Where the wild food is

Why foodies are getting excited about foraging

Standing in the howling wind on the beach at Lyme Regis, looking at a nondescript clump of greenery, I realise I would never have cut it as a hunter-gatherer.

Aside from a few forays into pick-your-own, I've never been in the position of having to find my own dinner. And luckily that isn't the case here - instead, I'm being shown the fundamentals of foraging by Mark Hix, of the oyster and chop houses, who is bounding round the Jurassic Coast plucking things from the ground, followed by a comet-tail of soggy but inquistive food journalists.

The British seashore is a surprisingly fertile place: here was a clump of sea-kale, over there were the tender leaves of sea purslane, perfect with lobster. Sea rocket, sea peas and sea aster - the naming conventions leave a little to be desired - are also relatively easy to find. Perhaps the jewel in the forager's crown is sea-buckthorn, which the Cornish chef Nathan Outlaw used in a meringue in last year's Great British Menu. These vibrant orange berries grow all around our island, particularly in Sussex, where they have been planted to ward off coastal erosion.

Bucking the trend

Their citrus bitterness is an acquired taste, but one way to get the hang of it is a sea-buckthorn hot toddy: strip the berries off the thorny branches by throwing them in the freezer, then bang them on a hard surface. Blitz them in a blender, sieve, then add an equal quantity of sugar, some lemon juice and cloves, a dash of honey, a good slug of whisky (we used Talisker, a nicely smoky single malt from the Isle of Skye) and enough hot water to assuage your conscience about the alcohol content.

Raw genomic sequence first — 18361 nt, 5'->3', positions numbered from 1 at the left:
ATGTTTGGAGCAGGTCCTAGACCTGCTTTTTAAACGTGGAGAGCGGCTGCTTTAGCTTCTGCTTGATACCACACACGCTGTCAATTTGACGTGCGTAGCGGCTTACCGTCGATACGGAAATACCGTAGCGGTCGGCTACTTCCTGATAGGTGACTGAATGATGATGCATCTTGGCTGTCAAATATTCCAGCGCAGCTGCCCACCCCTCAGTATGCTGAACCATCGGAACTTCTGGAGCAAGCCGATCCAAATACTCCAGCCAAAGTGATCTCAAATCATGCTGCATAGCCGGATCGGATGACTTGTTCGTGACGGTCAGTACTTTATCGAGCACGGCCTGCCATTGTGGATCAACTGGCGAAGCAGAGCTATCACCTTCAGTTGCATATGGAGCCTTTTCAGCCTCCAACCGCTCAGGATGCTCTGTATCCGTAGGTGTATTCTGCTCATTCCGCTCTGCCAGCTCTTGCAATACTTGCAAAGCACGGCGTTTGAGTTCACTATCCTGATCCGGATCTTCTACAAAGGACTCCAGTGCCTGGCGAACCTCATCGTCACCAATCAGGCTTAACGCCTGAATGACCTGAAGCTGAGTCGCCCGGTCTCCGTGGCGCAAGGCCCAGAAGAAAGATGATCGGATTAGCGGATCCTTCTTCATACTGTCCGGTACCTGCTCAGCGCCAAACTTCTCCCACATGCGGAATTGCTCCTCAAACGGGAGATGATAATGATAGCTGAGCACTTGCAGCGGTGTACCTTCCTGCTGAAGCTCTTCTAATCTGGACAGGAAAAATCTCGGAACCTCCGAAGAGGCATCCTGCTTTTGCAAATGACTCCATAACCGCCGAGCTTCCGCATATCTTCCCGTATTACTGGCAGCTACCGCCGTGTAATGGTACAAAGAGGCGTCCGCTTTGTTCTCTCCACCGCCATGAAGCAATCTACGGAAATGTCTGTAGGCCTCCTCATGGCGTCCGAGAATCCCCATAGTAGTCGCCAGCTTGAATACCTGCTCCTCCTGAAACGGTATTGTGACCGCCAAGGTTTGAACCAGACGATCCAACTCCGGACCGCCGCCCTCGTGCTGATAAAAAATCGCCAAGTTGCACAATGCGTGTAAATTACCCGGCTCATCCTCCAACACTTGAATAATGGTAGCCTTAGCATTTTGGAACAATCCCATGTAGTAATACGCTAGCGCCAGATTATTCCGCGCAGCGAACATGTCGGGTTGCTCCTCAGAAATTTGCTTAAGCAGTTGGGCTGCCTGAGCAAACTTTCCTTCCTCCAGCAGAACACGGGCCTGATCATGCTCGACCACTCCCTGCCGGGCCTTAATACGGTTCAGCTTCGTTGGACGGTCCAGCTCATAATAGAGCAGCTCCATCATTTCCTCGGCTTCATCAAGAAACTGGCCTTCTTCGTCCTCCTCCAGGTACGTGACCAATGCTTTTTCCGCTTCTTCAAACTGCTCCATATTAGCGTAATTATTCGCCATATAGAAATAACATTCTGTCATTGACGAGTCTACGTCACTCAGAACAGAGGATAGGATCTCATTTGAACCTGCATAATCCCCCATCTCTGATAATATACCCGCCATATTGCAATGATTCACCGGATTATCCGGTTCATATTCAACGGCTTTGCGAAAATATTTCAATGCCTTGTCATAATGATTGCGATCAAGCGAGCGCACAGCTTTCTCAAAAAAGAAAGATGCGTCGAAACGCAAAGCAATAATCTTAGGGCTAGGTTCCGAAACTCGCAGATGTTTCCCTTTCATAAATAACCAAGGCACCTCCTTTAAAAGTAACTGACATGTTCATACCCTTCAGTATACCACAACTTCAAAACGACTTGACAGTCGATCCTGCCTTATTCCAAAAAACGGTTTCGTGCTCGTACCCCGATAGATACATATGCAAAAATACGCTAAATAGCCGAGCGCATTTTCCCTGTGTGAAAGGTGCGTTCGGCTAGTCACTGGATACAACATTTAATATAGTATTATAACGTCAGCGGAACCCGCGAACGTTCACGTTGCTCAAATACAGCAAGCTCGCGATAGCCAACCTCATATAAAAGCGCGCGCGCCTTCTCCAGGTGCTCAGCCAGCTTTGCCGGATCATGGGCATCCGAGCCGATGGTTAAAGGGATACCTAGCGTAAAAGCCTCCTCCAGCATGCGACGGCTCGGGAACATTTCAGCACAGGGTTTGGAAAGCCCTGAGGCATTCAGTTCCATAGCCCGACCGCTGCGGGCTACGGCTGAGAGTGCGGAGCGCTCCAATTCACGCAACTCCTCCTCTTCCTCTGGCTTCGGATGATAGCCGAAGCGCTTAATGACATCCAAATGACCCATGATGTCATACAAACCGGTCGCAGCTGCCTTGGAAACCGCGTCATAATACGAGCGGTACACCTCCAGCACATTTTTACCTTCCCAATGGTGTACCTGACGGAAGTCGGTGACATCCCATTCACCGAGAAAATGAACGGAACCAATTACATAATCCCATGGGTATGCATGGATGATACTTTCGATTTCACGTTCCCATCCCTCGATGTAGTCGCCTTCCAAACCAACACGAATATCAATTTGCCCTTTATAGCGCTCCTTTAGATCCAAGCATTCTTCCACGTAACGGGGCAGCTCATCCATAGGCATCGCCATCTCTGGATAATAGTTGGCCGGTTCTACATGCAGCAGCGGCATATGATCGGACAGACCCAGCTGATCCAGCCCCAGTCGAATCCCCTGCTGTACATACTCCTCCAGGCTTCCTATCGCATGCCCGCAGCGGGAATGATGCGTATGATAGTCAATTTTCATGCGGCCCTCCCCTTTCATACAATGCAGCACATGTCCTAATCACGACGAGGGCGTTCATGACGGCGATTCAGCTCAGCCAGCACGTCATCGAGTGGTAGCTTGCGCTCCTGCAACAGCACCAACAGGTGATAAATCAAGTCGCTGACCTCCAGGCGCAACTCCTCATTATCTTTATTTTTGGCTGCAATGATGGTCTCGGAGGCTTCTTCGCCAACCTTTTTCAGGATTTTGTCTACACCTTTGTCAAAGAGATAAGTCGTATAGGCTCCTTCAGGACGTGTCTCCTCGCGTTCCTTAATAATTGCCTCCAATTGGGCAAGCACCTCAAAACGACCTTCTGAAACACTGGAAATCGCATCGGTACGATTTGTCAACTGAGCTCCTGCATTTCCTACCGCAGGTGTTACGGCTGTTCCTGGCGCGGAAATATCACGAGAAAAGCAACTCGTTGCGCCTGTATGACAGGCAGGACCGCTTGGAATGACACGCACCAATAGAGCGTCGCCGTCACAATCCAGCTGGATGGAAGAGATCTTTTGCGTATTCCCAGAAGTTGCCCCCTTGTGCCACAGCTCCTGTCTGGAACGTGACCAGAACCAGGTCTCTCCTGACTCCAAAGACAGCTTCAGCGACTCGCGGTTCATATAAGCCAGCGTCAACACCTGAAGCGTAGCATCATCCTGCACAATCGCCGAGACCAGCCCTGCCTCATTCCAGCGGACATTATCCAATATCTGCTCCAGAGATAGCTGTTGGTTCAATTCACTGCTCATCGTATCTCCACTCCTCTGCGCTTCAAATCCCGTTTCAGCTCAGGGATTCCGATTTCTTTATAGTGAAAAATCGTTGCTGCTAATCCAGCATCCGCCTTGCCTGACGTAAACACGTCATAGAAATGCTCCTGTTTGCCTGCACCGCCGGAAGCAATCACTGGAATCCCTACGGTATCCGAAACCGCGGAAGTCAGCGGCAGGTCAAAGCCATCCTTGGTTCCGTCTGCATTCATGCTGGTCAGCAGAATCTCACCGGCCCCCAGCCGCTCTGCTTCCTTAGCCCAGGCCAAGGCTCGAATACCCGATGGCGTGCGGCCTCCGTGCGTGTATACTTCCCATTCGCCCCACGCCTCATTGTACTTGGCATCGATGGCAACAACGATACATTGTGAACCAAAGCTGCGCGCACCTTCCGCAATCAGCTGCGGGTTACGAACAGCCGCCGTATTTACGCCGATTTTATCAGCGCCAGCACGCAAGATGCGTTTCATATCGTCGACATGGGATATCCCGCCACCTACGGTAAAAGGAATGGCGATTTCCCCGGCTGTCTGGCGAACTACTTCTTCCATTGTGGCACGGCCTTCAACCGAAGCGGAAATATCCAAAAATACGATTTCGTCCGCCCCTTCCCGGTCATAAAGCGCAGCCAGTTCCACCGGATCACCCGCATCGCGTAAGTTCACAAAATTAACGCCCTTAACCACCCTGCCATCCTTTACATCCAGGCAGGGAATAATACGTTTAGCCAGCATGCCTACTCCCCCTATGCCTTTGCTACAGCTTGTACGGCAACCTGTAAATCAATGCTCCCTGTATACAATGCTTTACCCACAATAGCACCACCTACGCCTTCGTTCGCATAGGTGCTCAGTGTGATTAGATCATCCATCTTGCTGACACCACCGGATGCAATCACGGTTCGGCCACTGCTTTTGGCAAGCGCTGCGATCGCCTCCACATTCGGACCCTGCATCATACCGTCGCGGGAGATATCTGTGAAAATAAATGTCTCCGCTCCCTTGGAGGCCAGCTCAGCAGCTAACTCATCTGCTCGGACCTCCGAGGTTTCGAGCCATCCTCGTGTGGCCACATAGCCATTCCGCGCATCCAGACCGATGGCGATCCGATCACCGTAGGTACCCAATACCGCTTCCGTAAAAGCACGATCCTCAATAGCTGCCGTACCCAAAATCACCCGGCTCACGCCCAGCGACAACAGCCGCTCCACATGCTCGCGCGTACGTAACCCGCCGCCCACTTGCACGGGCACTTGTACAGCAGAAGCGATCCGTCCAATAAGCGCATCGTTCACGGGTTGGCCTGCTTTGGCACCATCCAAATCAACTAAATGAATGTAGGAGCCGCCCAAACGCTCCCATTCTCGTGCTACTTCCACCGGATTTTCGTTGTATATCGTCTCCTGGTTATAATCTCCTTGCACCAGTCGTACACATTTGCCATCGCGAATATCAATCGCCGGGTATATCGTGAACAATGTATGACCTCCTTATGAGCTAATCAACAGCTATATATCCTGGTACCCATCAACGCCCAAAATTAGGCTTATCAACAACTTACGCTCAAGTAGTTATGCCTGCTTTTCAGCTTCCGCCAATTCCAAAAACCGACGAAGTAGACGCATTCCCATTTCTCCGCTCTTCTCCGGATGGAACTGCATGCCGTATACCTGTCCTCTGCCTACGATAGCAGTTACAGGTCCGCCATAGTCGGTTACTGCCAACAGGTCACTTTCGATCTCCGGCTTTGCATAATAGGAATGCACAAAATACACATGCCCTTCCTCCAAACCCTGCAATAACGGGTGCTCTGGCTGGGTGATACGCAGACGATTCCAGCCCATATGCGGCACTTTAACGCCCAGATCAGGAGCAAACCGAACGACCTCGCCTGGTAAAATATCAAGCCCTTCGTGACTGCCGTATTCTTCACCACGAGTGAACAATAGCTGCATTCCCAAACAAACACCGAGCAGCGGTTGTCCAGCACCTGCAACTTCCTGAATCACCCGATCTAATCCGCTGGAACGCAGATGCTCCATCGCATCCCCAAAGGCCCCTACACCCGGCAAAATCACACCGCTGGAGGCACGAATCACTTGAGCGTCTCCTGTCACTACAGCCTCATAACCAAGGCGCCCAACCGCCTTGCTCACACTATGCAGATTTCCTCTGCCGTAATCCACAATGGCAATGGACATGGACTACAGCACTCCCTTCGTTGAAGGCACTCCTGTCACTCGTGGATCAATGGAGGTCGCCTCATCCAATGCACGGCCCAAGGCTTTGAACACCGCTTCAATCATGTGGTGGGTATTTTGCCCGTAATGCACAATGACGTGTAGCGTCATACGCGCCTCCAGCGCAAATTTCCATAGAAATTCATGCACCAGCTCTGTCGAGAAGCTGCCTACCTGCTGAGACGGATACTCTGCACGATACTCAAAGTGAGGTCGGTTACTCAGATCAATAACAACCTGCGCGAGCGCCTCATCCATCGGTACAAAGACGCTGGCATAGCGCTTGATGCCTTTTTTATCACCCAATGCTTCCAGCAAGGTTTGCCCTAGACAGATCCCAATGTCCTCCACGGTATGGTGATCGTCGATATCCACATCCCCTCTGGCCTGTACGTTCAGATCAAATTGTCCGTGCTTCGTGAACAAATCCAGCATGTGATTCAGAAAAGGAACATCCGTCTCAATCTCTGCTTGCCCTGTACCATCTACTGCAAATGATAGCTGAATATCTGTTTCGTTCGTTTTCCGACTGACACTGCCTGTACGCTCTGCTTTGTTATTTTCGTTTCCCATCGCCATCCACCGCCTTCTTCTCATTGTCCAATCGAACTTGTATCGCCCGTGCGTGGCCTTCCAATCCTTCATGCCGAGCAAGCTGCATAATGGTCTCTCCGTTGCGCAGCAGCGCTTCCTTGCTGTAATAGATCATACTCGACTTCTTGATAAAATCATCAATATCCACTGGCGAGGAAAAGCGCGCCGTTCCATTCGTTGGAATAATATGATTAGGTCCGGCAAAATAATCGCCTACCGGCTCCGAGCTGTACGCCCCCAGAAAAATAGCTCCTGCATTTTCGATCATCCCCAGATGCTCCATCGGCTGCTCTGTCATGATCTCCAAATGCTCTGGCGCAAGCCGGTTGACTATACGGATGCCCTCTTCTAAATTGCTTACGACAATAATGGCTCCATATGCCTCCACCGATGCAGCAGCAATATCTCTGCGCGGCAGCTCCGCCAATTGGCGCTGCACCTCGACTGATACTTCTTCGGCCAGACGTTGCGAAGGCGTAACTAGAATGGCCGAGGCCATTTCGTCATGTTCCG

If you're more virtuous, sea-buckthorn juice can fill in for lemon in any recipe: 10ml of juice for each lemon. "It's especially good in ice creams, jellies and sorbets," says Outlaw, adding ominously: "The juice smells strange but this goes away once it's cooled."

Foraging is now such a trend that a web search for courses turns up dozens of results, costing from £20 to the low hundreds. There's also a how-to book called The Thrifty Forager by Alys Fowler. When I call her, she sounds a note of caution about getting stuck in at the seaside. "It's largely protected and it's a sensitive area," she says. "You can overpick areas like that." Luckily, Fowler says that urban foraging is just as satisfying and less legally problematic (because cities have more public land, whereas most of the countryside is privately owned and it's harder to seek permission to gather food there). "This autumn I found an almond tree in the centre of Birmingham," she says. "And everyone is near a free apple tree - every time someone throws away a pip and it lands in a favourable place, there's one." Even in the dead of winter, there's food out there - nettles and winter greens.

That said, there are hazards. Two pieces of rock samphire from opposite ends of the beach tasted very different, making me suspect that one had been spritzed with eau de chien. Perhaps you're better off buying that in Waitrose, which stocks it in summer.

Helen Lewis is deputy editor of the New Statesman. She has presented BBC Radio 4’s Week in Westminster and is a regular panellist on BBC1’s Sunday Politics.

This article first appeared in the 05 December 2011 issue of the New Statesman, The death spiral

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Cabinet audit: what does the appointment of Andrea Leadsom as Environment Secretary mean for policy?

The political and policy-based implications of the new Secretary of State for Environment, Food and Rural Affairs.